Whether it's two feet of snow on the driveway or slush that turns a parking lot into a hockey rink, Canadians face some unpredictable harsh winter driving conditions.
- Get winter tires fitted. In addition to superior handling and braking, winter tires provide better traction than all-season ones, helping to shorten braking distance by as much as 25 per cent. You can put them on your vehicle when temperatures dip below 7°C. Remember that air pressure decreases in colder weather, so don't forget to check tire pressure at least once a month during the season.
- Stay alert (and in control). Everyday operating becomes much more difficult in wintery conditions such as snow, sleet, and ice. When out on the road be sure to give yourself plenty of room and time to turn or stop on a dime.
- Handle skidding like a pro. Chances are you'll encounter conditions that cause your vehicle to skid at some point this season. Though this may sound counter-intuitive, you should turn into the skid and accelerate. This shifts the weight of your car from the front to the rear, helping you to safely regain control.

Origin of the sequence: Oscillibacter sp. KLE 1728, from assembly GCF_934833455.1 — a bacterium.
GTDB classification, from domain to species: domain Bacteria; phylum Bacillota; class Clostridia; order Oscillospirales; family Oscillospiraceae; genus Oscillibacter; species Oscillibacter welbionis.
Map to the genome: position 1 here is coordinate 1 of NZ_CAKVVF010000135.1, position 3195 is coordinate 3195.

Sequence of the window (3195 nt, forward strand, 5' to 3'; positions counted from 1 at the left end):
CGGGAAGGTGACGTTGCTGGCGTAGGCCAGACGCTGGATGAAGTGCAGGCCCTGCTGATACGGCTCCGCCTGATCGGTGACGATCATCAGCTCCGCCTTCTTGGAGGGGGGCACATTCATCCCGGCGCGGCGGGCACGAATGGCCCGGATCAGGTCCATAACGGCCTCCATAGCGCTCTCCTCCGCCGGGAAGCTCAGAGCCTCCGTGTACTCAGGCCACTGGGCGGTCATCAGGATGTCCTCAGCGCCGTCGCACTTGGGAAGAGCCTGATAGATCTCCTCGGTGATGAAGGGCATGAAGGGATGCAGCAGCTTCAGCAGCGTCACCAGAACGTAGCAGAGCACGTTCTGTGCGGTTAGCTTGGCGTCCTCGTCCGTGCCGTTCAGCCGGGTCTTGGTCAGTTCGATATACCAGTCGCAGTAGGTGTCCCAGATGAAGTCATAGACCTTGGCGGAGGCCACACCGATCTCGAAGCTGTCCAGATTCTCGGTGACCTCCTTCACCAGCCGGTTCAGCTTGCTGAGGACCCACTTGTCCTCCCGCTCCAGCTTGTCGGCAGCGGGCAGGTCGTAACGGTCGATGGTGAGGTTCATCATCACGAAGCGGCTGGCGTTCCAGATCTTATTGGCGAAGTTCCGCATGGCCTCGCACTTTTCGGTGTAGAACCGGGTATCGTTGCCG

- Don't be afraid to leave your car outside. Today's vehicles undergo more rigorous testing using realistic weather conditions than ever before. For example, General Motors puts its vehicles through extensive cold weather testing. “We know customers can leave cars parked in extreme cold for several days at a time,” explains Chris Jones, General Motors of Canada cold weather development centre supervisor. “Our 36-hour 'soak' mimics these conditions of prolonged inactivity and can identify any issues before a vehicle hits the market.” This should give you peace of mind when away for a long weekend.
- Create a driving 'survival kit.' Compile a kit full of safety and emergency winter equipment and leave it in the trunk at all times. Include items like water bottles and non-perishable foods as well as a first aid kit, flashlight, map, gloves, blanket, booster cables, windshield wiper fluid, and candles.